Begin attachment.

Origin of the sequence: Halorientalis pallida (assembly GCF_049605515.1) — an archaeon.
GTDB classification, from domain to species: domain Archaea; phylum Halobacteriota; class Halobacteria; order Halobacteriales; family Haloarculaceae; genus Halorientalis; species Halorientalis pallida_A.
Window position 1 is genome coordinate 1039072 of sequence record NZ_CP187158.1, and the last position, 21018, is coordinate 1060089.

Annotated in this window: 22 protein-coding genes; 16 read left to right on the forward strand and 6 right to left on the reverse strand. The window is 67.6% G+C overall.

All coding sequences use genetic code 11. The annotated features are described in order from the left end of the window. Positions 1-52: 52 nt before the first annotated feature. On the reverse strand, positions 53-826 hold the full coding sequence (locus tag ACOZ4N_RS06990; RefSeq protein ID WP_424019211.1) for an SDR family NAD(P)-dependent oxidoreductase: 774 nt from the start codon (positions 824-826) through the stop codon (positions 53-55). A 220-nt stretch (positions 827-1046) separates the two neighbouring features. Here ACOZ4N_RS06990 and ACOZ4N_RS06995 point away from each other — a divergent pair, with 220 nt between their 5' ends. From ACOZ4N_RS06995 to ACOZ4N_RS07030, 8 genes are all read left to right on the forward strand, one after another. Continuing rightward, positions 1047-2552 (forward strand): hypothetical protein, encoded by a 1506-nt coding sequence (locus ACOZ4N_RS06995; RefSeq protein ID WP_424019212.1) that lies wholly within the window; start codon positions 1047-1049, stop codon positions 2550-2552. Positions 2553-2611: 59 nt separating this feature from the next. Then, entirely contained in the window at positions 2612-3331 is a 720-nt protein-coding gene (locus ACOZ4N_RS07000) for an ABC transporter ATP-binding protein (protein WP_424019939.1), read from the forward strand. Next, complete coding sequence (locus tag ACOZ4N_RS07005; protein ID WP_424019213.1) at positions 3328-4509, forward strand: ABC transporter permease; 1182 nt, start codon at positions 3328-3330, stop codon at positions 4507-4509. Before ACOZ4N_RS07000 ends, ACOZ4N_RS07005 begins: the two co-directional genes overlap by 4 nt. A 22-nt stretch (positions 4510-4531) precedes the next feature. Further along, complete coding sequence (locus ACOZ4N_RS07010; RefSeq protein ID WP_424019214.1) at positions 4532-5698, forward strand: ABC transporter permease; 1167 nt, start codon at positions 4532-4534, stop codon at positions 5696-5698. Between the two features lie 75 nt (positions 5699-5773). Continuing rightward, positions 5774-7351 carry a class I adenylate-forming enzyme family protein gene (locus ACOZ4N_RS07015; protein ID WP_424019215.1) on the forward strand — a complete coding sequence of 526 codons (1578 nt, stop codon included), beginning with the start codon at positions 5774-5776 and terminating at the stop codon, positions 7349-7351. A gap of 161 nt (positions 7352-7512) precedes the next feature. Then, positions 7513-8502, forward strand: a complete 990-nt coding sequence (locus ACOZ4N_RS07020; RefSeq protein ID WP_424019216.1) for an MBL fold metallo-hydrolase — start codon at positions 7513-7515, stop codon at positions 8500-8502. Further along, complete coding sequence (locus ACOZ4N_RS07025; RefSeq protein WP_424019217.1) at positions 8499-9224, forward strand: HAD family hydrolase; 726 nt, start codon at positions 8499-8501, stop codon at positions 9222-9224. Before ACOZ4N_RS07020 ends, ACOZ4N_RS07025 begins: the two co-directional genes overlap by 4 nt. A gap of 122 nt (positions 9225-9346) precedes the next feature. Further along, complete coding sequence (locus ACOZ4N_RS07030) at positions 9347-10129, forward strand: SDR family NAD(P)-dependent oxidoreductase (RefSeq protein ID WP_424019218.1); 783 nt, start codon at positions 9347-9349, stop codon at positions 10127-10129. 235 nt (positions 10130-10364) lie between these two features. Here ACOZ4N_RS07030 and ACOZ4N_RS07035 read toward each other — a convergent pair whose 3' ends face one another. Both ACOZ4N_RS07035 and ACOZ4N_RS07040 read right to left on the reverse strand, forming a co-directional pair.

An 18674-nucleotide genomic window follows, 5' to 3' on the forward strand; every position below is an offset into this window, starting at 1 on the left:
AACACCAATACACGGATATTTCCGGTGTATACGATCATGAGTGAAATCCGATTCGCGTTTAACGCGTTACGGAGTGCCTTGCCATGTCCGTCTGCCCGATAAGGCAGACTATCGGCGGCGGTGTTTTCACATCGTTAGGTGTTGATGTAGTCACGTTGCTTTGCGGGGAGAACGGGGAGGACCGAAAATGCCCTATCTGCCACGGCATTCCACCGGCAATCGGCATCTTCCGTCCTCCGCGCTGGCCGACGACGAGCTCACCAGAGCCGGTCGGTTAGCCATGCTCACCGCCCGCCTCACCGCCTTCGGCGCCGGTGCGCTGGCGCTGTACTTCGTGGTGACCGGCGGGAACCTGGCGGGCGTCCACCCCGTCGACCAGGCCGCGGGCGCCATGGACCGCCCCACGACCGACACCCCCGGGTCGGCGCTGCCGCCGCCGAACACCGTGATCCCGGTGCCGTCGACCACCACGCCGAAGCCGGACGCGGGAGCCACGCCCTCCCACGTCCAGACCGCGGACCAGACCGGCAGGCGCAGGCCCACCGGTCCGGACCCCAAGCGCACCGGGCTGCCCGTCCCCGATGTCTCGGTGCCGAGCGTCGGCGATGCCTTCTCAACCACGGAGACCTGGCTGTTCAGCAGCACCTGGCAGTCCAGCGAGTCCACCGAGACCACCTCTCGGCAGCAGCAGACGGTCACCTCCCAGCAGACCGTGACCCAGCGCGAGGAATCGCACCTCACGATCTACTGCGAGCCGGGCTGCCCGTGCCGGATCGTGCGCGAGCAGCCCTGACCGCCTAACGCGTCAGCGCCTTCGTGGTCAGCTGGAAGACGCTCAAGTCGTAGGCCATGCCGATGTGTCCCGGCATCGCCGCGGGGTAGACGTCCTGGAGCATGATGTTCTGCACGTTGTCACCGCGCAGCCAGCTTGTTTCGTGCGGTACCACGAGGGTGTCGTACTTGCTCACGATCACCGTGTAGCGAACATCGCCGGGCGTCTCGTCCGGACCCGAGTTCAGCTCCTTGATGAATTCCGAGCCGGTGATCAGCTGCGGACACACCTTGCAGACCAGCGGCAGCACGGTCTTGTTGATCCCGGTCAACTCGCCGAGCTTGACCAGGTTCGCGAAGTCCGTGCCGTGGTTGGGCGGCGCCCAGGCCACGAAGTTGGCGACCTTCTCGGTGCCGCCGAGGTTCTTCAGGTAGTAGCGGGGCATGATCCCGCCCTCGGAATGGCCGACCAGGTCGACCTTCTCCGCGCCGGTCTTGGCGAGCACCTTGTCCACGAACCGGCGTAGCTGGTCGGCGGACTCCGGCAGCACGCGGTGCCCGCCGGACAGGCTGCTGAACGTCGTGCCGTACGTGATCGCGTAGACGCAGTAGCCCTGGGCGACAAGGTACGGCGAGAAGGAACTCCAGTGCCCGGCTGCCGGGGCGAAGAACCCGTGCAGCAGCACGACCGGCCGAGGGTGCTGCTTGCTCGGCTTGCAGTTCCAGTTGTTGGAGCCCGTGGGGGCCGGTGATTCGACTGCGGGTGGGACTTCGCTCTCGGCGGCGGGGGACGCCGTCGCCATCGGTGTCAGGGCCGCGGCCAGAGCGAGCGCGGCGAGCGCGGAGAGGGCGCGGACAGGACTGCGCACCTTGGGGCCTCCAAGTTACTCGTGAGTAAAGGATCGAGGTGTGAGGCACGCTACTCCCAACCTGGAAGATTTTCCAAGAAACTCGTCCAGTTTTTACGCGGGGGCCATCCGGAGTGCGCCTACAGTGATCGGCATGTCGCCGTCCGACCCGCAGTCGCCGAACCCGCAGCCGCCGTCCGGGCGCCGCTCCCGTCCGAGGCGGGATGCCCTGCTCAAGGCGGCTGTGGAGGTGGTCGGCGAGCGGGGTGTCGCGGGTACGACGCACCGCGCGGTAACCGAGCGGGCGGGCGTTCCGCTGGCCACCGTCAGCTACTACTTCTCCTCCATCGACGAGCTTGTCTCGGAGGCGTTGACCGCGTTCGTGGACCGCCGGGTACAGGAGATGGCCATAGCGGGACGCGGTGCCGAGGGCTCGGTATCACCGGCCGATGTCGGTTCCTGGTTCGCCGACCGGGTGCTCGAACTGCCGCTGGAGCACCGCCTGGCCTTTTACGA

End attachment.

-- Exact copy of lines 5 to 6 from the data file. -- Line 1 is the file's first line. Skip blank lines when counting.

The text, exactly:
All coding sequences use genetic code 11. The annotated features are described in order from the left end of the window. Positions 1-52: 52 nt before the first annotated feature. On the reverse strand, positions 53-826 hold the full coding sequence (locus tag ACOZ4N_RS06990; RefSeq protein ID WP_424019211.1) for an SDR family NAD(P)-dependent oxidoreductase: 774 nt from the start codon (positions 824-826) through the stop codon (positions 53-55). A 220-nt stretch (positions 827-1046) separates the two neighbouring features. Here ACOZ4N_RS06990 and ACOZ4N_RS06995 point away from each other — a divergent pair, with 220 nt between their 5' ends. From ACOZ4N_RS06995 to ACOZ4N_RS07030, 8 genes are all read left to right on the forward strand, one after another. Continuing rightward, positions 1047-2552 (forward strand): hypothetical protein, encoded by a 1506-nt coding sequence (locus ACOZ4N_RS06995; RefSeq protein ID WP_424019212.1) that lies wholly within the window; start codon positions 1047-1049, stop codon positions 2550-2552. Positions 2553-2611: 59 nt separating this feature from the next. Then, entirely contained in the window at positions 2612-3331 is a 720-nt protein-coding gene (locus ACOZ4N_RS07000) for an ABC transporter ATP-binding protein (protein WP_424019939.1), read from the forward strand. Next, complete coding sequence (locus tag ACOZ4N_RS07005; protein ID WP_424019213.1) at positions 3328-4509, forward strand: ABC transporter permease; 1182 nt, start codon at positions 3328-3330, stop codon at positions 4507-4509. Before ACOZ4N_RS07000 ends, ACOZ4N_RS07005 begins: the two co-directional genes overlap by 4 nt. A 22-nt stretch (positions 4510-4531) precedes the next feature. Further along, complete coding sequence (locus ACOZ4N_RS07010; RefSeq protein ID WP_424019214.1) at positions 4532-5698, forward strand: ABC transporter permease; 1167 nt, start codon at positions 4532-4534, stop codon at positions 5696-5698. Between the two features lie 75 nt (positions 5699-5773). Continuing rightward, positions 5774-7351 carry a class I adenylate-forming enzyme family protein gene (locus ACOZ4N_RS07015; protein ID WP_424019215.1) on the forward strand — a complete coding sequence of 526 codons (1578 nt, stop codon included), beginning with the start codon at positions 5774-5776 and terminating at the stop codon, positions 7349-7351. A gap of 161 nt (positions 7352-7512) precedes the next feature. Then, positions 7513-8502, forward strand: a complete 990-nt coding sequence (locus ACOZ4N_RS07020; RefSeq protein ID WP_424019216.1) for an MBL fold metallo-hydrolase — start codon at positions 7513-7515, stop codon at positions 8500-8502. Further along, complete coding sequence (locus ACOZ4N_RS07025; RefSeq protein WP_424019217.1) at positions 8499-9224, forward strand: HAD family hydrolase; 726 nt, start codon at positions 8499-8501, stop codon at positions 9222-9224. Before ACOZ4N_RS07020 ends, ACOZ4N_RS07025 begins: the two co-directional genes overlap by 4 nt. A gap of 122 nt (positions 9225-9346) precedes the next feature. Further along, complete coding sequence (locus ACOZ4N_RS07030) at positions 9347-10129, forward strand: SDR family NAD(P)-dependent oxidoreductase (RefSeq protein ID WP_424019218.1); 783 nt, start codon at positions 9347-9349, stop codon at positions 10127-10129. 235 nt (positions 10130-10364) lie between these two features. Here ACOZ4N_RS07030 and ACOZ4N_RS07035 read toward each other — a convergent pair whose 3' ends face one another. Both ACOZ4N_RS07035 and ACOZ4N_RS07040 read right to left on the reverse strand, forming a co-directional pair.

An 18674-nucleotide genomic window follows, 5' to 3' on the forward strand; every position below is an offset into this window, starting at 1 on the left: